In other words, had Italy made some kind of explicit promise to rescue migrants in distress in the Mediterranean that was somehow ‘special’ and went beyond the general obligations pursuant to the SAR or SOLAS Conventions, a promise the migrants relied on when they embarked on their perilous journey, we could talk about some kind of special relationship of dependency. Or, if the migrant’s boat had capsized because it was hit by an Italian vessel, we could talk about a special relationship of dependency that impose a special duty of rescue on Italy specifically. But this was simply not the case here – it’s not that the migrants were dependent on Italy, but that Italy had the power to save them, as would have been the case with any other state that had ships close enough to the migrant’s boat so that they could feasibly help them. 

Zimmermann’s dissent follows his reasoning from the Malta case. Regarding Italy he zeroes in on the proximity issue, and is concerned about disincentivizing states from deploying ships in areas where boats in distress might be to avoid a situation of ‘dependency.’ Again, as a matter of policy, he feels that the collective action problem in rescuing migrants in distress should be dealt with by specialized regimes of international law.

The dissenting opinion of Shany, Heyns and Pazartzis is particularly interesting, on account of both its reasoning and the prior positions of its authors. Shany was one of the principal authors of GC 36 and a long-time advocate of an expansive, functional approach to extraterritoriality; Heyns similarly endorsed expansive approaches to extraterritoriality during his tenure as UN Special Rapporteur on extrajudicial executions. Yet the broad approach to extraterritoriality endorsed by the Committee majority goes too far even for them. How so?

First, the three dissenters distinguish between the state actually exercising control over individuals, and merely having the potential to do so. But while that distinction is easy to draw for negative obligations (e.g. killing a person v. merely having the ability to do so), because they involve state actions, it is much more difficult to draw for positive obligations, i.e. for situations in which the issue is the state’s responsibility for an omission. The issue in such cases is always a normative one – should the state be obliged to act, assuming it has the ability to do so? And if one is grounding the state’s duty to act in its factual ability to do so, as functional approaches to jurisdiction generally do, then the distinction between the actual exercise of control (over the victim or over their rights) and the mere potential to do so becomes meaningless. If a child is drowning in a pond in front of me and I have the ability to save her, is the child actually under my control or power or only potentially so? This is a distinction without a difference.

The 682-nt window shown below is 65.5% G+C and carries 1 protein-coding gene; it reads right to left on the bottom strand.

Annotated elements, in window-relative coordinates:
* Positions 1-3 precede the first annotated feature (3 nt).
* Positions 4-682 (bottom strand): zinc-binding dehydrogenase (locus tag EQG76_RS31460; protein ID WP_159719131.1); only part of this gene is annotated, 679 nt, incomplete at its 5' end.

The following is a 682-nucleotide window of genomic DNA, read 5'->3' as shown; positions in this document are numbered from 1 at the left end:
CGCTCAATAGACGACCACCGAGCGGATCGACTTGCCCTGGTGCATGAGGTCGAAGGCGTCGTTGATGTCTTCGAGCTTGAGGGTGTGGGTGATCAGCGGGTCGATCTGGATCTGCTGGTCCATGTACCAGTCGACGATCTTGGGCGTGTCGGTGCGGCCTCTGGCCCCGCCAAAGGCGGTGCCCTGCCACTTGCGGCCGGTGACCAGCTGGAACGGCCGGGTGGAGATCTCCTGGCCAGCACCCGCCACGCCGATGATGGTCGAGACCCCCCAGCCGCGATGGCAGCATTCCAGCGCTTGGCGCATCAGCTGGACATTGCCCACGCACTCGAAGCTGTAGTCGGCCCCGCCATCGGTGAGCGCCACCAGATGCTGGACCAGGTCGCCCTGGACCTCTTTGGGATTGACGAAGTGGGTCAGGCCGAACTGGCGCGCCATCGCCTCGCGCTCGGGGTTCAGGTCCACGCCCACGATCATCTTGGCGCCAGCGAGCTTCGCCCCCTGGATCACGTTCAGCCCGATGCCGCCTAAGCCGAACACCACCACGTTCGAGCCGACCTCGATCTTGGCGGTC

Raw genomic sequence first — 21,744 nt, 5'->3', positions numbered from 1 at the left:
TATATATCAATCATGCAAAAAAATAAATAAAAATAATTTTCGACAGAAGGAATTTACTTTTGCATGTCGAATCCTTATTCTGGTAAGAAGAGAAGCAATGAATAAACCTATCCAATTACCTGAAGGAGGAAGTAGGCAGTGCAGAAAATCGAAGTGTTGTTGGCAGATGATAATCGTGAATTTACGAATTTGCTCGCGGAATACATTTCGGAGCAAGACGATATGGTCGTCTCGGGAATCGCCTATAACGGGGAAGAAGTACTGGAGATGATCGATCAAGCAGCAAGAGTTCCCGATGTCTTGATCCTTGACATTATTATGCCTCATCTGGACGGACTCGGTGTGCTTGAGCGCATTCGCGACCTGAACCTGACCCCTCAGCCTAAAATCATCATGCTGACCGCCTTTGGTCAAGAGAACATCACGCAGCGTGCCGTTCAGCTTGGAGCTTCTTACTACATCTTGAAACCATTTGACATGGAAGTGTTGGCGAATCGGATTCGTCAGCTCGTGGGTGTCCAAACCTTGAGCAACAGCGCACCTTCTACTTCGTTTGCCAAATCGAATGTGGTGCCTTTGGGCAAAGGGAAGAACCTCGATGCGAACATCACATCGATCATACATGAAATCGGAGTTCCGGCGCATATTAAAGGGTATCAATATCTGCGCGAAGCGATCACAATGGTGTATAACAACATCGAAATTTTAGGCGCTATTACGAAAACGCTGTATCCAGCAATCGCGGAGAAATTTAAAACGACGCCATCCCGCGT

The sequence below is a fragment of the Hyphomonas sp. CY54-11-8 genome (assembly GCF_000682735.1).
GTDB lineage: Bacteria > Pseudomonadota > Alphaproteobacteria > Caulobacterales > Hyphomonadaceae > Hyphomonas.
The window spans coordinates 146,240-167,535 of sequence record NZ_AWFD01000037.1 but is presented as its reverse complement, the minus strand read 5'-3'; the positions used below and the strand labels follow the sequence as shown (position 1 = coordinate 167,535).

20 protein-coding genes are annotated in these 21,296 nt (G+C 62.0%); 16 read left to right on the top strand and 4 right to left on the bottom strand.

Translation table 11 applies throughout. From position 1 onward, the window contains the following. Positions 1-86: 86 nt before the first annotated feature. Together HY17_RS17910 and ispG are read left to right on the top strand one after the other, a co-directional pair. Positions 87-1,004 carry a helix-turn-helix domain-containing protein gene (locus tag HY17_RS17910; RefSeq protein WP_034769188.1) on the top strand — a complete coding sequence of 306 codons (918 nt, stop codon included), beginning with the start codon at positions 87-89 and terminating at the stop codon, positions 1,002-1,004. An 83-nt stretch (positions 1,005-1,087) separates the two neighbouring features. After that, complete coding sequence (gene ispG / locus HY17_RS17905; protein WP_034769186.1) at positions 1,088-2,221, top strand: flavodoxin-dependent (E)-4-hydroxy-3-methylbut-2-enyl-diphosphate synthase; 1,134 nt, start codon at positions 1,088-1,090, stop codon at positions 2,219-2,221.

Second, at para. 4 of their opinion Shany, Heyns and Pazartzis argue that the shipwrecked vessel came under Italian control once the Navy ship ‘arrived at the scene.’ The three dissenting members thus concede that if a ship of state A is ‘at the scene’ of a shipwreck, then the victims would be within A’s jurisdiction even if the shipwreck is not within A’s SAR area. But the ‘at the scene’ criterion appears to be entirely nebulous, especially when – as in this case – the state’s authorities can choose to bring their ship closer to or farther from the vessel in distress.

Consider, in that regard, the hypothetical in my initial post on the case:

In the middle of the Atlantic, a luxury yacht carrying some really, really nice people (e.g. Mark Zuckerberg, Elon Musk and Jeff Bezos) capsizes. Immediately next to it – like 50 meters away – is an Italian military cruiser. Italian sailors can see before their very eyes how the persons aboard the yacht are in immediate distress. Zuckerberg is holding to a makeshift raft, but his grip is slipping; the waters are very cold.

The capsizing is obviously not taking place within the Italian SAR. Looking at the views of the Committee and the opinions of its members, do you think that the drowning Zuckerberg et al would be subject to Italy’s jurisdiction in this scenario? Would your answer change if the Italian cruiser was a kilometre away? Would your answer change if it was an hour’s sailing away (which was the situation in the HRC Malta/Italy case)? Would your answer change if there were other vessels in the area, some of which were closer? Would your answer depend on whether the Italian cruiser responded, or not, to any distress call?

If, as Shany, Heyns and Pazartzis argue, the positive duty to protect life and rescue those in distress would be triggered ‘at the scene,’ that must cover the Italian cruiser when the other vessel is capsizing just next to it. But surely that must equally be the case if the cruiser is a 100 metres away, or 500 metres, or 1, 2, or 5 kilometres, and so forth – so long as the cruiser is close enough for it to mount an effective rescue effort in the time available. In all of these situations, the fundamental functional question on the merits – did Italy do everything it feasibly or practically could have done to save those in distress – is equally and easily answerable, as it was indeed answerable on the facts of this case. There is therefore no way of drawing a non-arbitrary ‘at the scene’ cut-off line which somehow triggers the applicability of the Covenant. If a genuinely functional approach is taken, it must apply in all situations in which the duty of protection can feasibly be complied with.